I had an internal debate as I paddled.  Should I visit the Lighthouse?  Not just visit, but climb to the top. It's $9.50.   Kind of steep, I thought.  Pun not intended.  But, I like lighthouses, and I had the money with me, so I landed at the public launch, pulled the yak up as far as I could, and walked to the lighthouse.

I began the climb.

 Widows and displays on landings are welcome to a old fat guy.
 One day, I need to read 'Bartram's Travels.  They were the first English speakers to visit and write about natural Florida.
In my travels, I have seen both the Bodie Island, and Currituck lighthouse.  Climbed the Curritck, after kayaking with brother Pete.  Saw the Bodie while fishing with the family.
 Salt Run, Atlantic Ocean.
 My kayak.
Not to the top yet, taken from a window.
Now, I'm on top of the lighthouse. Salt Run, St. Augustine Inlet, Atlantic Ocean.
 Matanzas River, St. Augustine.

 I can see my kayak far below.

Looking into the Fresnel lens.
Looking up the eight flight form ground level.  Seems like more on the way up.
The Keeper's Quarters is a museum.  Three floors of exhibits on lighthouses, St. Augustine history, shrimping in St. Augustine, shipwrecks, and more.

There is a short nature trail on the grounds.  And several salvaged and replica boats.  A lot to see.  I got my 9.50's worth,  spending over an hour at the lighthouse and museum.   Some group must have had an event scheduled later in the day.  A pig was spinning over hot coals.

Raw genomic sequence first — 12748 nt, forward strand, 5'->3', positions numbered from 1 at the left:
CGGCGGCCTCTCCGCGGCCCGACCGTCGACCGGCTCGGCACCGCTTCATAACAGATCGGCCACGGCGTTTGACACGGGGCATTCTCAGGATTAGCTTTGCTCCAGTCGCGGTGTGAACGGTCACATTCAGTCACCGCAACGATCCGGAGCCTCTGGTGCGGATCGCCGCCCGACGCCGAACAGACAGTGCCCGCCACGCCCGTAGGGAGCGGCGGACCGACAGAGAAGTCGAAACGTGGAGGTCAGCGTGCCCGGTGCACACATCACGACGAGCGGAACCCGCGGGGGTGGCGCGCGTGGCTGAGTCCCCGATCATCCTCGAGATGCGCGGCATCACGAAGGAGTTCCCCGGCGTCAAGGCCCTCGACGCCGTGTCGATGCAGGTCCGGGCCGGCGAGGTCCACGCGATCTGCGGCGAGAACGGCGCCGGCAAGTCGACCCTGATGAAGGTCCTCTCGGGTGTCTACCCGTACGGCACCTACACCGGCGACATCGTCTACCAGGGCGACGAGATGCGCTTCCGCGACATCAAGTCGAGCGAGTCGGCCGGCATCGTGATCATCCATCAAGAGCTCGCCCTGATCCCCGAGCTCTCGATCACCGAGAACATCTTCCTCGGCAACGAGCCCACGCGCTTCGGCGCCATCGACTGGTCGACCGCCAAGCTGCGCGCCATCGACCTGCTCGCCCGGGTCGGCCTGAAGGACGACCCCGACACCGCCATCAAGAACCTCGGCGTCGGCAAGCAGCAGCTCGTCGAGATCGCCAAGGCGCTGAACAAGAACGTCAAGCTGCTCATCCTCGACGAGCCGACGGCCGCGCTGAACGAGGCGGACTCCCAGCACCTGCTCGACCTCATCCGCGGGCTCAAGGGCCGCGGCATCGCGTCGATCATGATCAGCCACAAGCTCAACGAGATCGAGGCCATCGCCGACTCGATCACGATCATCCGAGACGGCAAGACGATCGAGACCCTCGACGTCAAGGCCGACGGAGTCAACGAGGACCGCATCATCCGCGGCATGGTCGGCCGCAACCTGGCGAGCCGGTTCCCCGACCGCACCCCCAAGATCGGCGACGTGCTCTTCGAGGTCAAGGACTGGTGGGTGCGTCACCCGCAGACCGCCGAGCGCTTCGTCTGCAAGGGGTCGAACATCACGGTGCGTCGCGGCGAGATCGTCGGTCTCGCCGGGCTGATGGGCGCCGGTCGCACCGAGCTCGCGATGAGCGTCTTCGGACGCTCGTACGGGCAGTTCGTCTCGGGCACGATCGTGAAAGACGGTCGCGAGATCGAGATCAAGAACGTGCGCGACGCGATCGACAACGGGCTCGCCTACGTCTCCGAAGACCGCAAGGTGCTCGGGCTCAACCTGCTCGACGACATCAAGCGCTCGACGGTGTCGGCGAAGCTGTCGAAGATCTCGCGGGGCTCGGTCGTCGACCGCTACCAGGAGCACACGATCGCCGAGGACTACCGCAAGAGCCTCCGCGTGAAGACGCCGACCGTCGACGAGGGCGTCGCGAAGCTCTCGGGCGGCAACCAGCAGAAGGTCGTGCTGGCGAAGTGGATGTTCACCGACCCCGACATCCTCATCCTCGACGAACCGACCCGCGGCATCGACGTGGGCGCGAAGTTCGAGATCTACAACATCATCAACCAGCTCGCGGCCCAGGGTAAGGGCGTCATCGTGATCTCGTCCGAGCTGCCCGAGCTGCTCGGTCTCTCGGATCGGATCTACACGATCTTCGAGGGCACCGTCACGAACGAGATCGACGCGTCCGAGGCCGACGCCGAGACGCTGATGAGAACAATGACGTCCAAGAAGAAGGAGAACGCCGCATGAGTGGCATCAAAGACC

Back on the water.

 Paddling into the salt marsh with high tide.

Dunes on the east side of Salt Run.  The Atlantic crashing on the other side.
I paddled to the end of Salt Run, then back to the launch site.  Kept a wary eye on some kite boarders trying to set sail.  They spent more time in the water than on the boards.   I landed, and with the tide in had a shorter walk to my car.  Loaded the yak, took off the bike, ate an orange at a picnic shelter.
Hopped on the bike, pedaled to the beach, about a half mile, with the thought of riding on the sand.  There are two access points, a long boardwalk over the dunes, and a flat boardwalk from a concession.  I rode on the flat boardwalk, it ended in soft sand.  I rode back, locked the bike, and walked.  First to an over look atop the dunes.

Then to the walkway across the dune line to the beach.

Walked on the beach back to my bike.  Next time, I'll carry it across the soft sand to the hard sand.  Anastasia has four miles of ocean front.

I needed a bite to eat.  Alas, the concession closed at 4:30, it was after 5.  This is a problem in Florida State Parks.  Food concessions shut down early.   Back on the bike, to the Ancient Dunes Trail.

Do you see the pink colors.  Paint on every root someone could trip on.  Unbelievable.

I can see why the steps have paint.  I climbed more stairs Saturday then I do in a month. Back to the car, final photo of the day.

Or maybe not.  I could not resist stopping at the quarry where the coquina that built the Castillo San Macros, the seawall, and much of St. Augustine was mined.

And that is the last photo.  I used up two batteries.  So, no photo of the baby back ribs, Brunswick stew, onion rings, and garlic bread at the Daytona Pig Stand.  I pulled off I-95, intending to get some fast food to go.  When I saw the sign, I could not resist.  Must have been the pig roast I saw at the Lighthouse.


Andy Shreeve said...

Heading there in a few weeks with the bike and yak, this is very helpful!!

Dave said...

Have fun!